top of page
  • Writer's pictureShenead Poroosotum

A DAY IN THE LIFE OF MIDWXST

On the precipice of his most sentimental release to date, we spent the day with the rising global superstar at Reading Festival.

All photography by Luke Pamment

Introduction - Tahirah Thomas

Interview - Shenead Poroosotum



Midwxst is in his element. As the Indianapolis-hailing multi-hyphenate gears up to release his debut album E3, he continues to showcase his ability to fashion new genre’s every time he opens Pro Tools. Having gained early notoriety in amongst a class of musicians who, post-SoundCloud era, coined the limitless genre later to be named by the internet as ‘hyper-pop’, Midwxst has proven time and time again that his proficiencies for genre hybridity knows no bounds.

Arriving on September 1st with a body of work that reaches further and wider than he’s ever done before, Midwxst will make his mark once more, delivering a conceptual album that thematically encapsulates the universal phenomenon of ‘one door closing, and another one opening’. In a deeply personal way, on E3 Midwxst explores his coming of age through the lens of heartbreak, mental health struggles, and even his lineage; brilliantly harnessing his insanely musical clashing of genre’s to tell an affecting story.


Wonderland spent the day with Midwxst at Reading Festival to catch up with the global superstar on the precipice of his most sentimental release to date.

Listen to E3



Hi midwxst! How are you doing? Hey, I’m feeling good. I feel well rested for once. I can’t say that every day, but today I feel good!


It must be exciting to be playing the Reading & Leeds Festival. How are you feeling about it? It’s crazy because this is my first festival. This is my first overseas show in general. I did a pop-up thing for my last EP “Back In Action 3.0” in London, but it doesn’t really count as a show, I guess. But with everything else, I’ve just seen so many cool artists on the line up with me for Reading & Leeds, so it’s really cool that I’m actually in these spaces now. I didn’t expect this like a year or two years ago, to be playing festivals like this. I think it’s really cool.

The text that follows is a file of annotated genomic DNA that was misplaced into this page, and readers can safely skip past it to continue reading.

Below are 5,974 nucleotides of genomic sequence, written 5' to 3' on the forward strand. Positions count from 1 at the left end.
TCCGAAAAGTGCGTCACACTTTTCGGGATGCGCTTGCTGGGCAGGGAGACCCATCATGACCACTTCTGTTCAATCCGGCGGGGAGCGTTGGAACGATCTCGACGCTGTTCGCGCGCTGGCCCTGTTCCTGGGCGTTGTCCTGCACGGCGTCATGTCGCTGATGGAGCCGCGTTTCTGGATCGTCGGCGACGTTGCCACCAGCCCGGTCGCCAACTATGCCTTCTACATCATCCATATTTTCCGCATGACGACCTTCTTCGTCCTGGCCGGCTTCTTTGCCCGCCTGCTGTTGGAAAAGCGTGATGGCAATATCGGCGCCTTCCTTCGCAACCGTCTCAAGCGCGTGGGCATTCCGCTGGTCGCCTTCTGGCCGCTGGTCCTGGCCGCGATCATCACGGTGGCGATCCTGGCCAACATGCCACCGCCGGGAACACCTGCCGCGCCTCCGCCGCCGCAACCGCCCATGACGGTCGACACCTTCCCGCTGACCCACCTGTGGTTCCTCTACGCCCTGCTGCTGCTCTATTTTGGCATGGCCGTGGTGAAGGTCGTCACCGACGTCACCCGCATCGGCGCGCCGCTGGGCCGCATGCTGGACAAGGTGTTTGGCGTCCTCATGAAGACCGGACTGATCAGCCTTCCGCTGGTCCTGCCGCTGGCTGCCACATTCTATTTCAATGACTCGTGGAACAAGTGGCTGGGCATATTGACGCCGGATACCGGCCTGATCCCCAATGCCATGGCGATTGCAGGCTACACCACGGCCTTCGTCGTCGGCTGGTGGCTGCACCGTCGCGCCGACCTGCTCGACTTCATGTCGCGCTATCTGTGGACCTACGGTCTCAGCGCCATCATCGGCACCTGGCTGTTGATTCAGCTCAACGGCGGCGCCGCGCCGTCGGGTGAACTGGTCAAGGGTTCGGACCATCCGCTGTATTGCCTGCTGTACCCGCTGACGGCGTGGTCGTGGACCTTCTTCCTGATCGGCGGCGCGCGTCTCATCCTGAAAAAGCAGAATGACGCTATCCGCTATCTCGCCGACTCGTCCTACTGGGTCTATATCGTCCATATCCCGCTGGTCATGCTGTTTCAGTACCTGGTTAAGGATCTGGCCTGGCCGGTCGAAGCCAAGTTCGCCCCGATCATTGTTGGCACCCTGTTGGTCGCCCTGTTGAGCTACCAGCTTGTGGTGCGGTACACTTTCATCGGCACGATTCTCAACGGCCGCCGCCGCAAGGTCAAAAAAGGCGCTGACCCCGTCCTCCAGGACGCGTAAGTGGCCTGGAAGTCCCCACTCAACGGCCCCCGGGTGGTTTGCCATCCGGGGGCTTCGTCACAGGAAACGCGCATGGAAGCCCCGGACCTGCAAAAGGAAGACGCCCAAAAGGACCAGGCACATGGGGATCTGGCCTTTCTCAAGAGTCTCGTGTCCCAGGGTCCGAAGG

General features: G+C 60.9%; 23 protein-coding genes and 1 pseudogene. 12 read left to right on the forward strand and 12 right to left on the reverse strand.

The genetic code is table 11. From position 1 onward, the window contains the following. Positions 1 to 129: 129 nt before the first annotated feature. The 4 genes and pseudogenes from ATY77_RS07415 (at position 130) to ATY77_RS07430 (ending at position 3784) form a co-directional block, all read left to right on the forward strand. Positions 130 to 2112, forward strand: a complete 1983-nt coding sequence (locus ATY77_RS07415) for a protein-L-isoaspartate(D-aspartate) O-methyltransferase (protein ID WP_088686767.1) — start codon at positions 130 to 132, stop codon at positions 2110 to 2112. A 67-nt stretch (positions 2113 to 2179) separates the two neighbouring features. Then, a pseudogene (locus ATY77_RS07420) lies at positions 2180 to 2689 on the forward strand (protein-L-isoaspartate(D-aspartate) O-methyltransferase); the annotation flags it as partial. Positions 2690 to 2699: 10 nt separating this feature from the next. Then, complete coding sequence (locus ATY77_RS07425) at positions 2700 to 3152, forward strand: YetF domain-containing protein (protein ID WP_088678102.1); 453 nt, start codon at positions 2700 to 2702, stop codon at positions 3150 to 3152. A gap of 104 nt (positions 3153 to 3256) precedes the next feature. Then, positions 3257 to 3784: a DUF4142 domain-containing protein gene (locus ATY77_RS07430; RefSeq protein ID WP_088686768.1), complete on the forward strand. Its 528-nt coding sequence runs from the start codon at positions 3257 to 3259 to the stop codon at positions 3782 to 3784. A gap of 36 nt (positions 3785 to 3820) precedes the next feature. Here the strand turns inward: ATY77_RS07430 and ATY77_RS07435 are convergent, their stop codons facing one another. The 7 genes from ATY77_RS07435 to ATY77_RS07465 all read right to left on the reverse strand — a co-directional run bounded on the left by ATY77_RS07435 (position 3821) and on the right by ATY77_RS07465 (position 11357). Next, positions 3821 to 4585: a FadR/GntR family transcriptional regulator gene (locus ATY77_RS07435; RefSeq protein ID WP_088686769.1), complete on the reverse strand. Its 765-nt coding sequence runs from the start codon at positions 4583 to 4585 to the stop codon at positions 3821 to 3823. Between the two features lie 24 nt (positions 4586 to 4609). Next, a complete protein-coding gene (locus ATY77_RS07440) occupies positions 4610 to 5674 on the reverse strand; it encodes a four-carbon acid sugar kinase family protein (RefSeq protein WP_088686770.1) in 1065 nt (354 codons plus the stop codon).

As you said, this is going to be your first overseas festival, there’s going to be a lot more people, which gives you a good chance to really engage with your fans. What do you want your fans to feel whilst you’re performing? I want them to feel my growth, but also my maturity. I want them to see that I’m not the same kid I was two to three EP’s ago. I’m constantly growing, and me making this album and the music I’ve been performing; it’s made me become a better person. I’ve grown and experienced things that I’ve needed to experience that I’ve been putting off. So, it’s really refreshing to be in the spaces and to be confident to perform those things too. It makes it more fun to be more into it and to show how much I love, care and appreciate sharing my art in general.


Is there anything that you’d like to do before you go on stage to prepare yourself? Usually, I pray, or I do a little huddle with my friends, and we just talk to one another. I understand that I’ve got to not let anything get to my head and then I go and rock it out. My body still gets nervous, I still get shivers and stuff, but I don’t know, I don’t get nervous in my head before shows anymore – so that’s really good.


I guess that’s like your own personal growth. You’re passing across that energy to your fans as well. Yeah, it gives me that ability now. I can perform exponentially better than how I used to and just get straight to it. Although I’ve always been a good performer, I wasn’t up to the standard that I wanted it to be. So, I sat down and homed in on that and made sure that I could be the best I could possibly be.


What would you say inspires you the most when creating music? When I’m making music, I like to think of pictures or images so that I make songs that sound like colours. When I’m building an album or making a body of work, I take a lot of inspiration from Kanye West and Tyler, the Creator because they’re both experts on building and having cohesiveness throughout when making a project. That’s sonically, visually and every other aspect you can think of. Those are the main inspirations specifically because with this project, it’s a lot more musical. There are a lot more live instruments and a lot more music theory is involved. It’s not just my take on what I think is the correct structuring of a song or what I think it should sound like. I was able to sit down and play around with the norms and the idea of what the norm was, especially for music categories and genres overall for the album. So, that’s what makes it really cool.